Maryland Senate passes response to federal tax overhaul
By By BRIAN WITTE
Mar 14, 2018 at 5:30 PM
ANNAPOLIS, MD. — A measure to increase standard tax deductions in Maryland passed the Senate on Wednesday as part of the state's response to the federal tax overhaul.
The 46-0 vote sends the bill to the House.
The measure increases the standard tax deduction by $500 for individuals and $1,000 for couples for three years. The deduction will go from $2,000 to $2,500 for individuals and $4,000 to $5,000 for joint filers.
Lawmakers say it aims to bring some relief to residents who will face higher state taxes due to changes in the federal tax overhaul. For example, the federal law eliminates some miscellaneous deductions, and limits the value of state and local tax deductions.
The tax overhaul law also increases the value of the federal standard deduction, meaning that more people may claim it instead of itemizing. That could spill over to the state level, because the new law only allows those who itemize on their federal tax returns to itemize on their state returns. The comptroller's office has estimated that up to 700,000 Maryland taxpayers who would have itemized deductions will now claim the state standard deduction.
The comptroller's office has estimated the change to the state personal income tax in fiscal year 2019 will result in an additional $361.1 million in state tax revenue.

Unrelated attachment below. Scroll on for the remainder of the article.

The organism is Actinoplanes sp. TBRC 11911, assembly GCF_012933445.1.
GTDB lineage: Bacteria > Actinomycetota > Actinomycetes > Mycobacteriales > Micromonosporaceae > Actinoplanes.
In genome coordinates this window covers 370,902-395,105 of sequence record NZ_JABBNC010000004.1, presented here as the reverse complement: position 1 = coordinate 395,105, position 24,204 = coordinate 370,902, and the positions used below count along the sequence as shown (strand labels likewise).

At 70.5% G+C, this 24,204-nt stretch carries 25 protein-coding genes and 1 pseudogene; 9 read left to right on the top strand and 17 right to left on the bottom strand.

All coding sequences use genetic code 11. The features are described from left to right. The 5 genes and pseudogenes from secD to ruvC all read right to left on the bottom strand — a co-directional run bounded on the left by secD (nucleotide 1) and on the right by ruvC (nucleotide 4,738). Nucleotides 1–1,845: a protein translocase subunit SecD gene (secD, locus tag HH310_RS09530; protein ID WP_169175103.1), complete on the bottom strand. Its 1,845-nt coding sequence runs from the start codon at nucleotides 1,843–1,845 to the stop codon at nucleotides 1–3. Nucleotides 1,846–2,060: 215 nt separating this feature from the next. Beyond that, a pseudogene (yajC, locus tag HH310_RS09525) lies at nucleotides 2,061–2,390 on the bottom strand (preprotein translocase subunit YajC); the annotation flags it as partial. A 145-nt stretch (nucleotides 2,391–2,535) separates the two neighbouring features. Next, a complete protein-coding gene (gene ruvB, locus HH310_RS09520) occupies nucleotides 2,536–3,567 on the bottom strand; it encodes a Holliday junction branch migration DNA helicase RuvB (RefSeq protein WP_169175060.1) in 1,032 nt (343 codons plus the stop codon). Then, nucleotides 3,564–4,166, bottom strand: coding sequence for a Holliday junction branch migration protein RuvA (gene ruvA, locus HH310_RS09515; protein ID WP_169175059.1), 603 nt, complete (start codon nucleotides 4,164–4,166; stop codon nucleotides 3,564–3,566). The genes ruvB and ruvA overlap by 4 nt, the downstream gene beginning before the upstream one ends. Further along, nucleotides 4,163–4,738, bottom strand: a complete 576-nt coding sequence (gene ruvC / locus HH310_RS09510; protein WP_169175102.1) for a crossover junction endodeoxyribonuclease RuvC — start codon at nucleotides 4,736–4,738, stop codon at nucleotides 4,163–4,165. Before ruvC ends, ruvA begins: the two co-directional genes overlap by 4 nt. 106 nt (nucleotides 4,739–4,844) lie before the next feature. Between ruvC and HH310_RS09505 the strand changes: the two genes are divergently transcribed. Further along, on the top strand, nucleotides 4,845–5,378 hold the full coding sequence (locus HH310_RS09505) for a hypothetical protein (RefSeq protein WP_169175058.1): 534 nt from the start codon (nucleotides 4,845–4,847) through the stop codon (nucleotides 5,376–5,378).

Lawmakers also decided to retain some of the extra tax money the state will gain to create a $200 million fund to pay for future education costs that are expected to be recommended by the Kirwan Commission, which has been studying state school-funding formulas. The provision creating the fund is in the state's budget bill.
“We carefully evaluated the federal tax changes and anticipated the additional revenues and provided over $100 million in tax relief for our citizens while maintaining the state's commitment to public schools by dedicating $200 million to support the future costs of implementing the recommendations of the Kirwan commission,” Sen. Edward Kasemeyer said Wednesday as the Senate took up the state's budget legislation.
The comptroller's office has estimated that the federal legislation will not affect the state and local income taxes paid by 71 percent of the state's taxpayers. About 6 percent will pay less, and about 23 percent will pay additional state and local income taxes. The comptroller's office estimates that 9 percent of all taxpayers will have a net increase in federal, state and local tax liabilities, and the remaining 91 percent will have no change or a net decrease in federal, state and local taxes.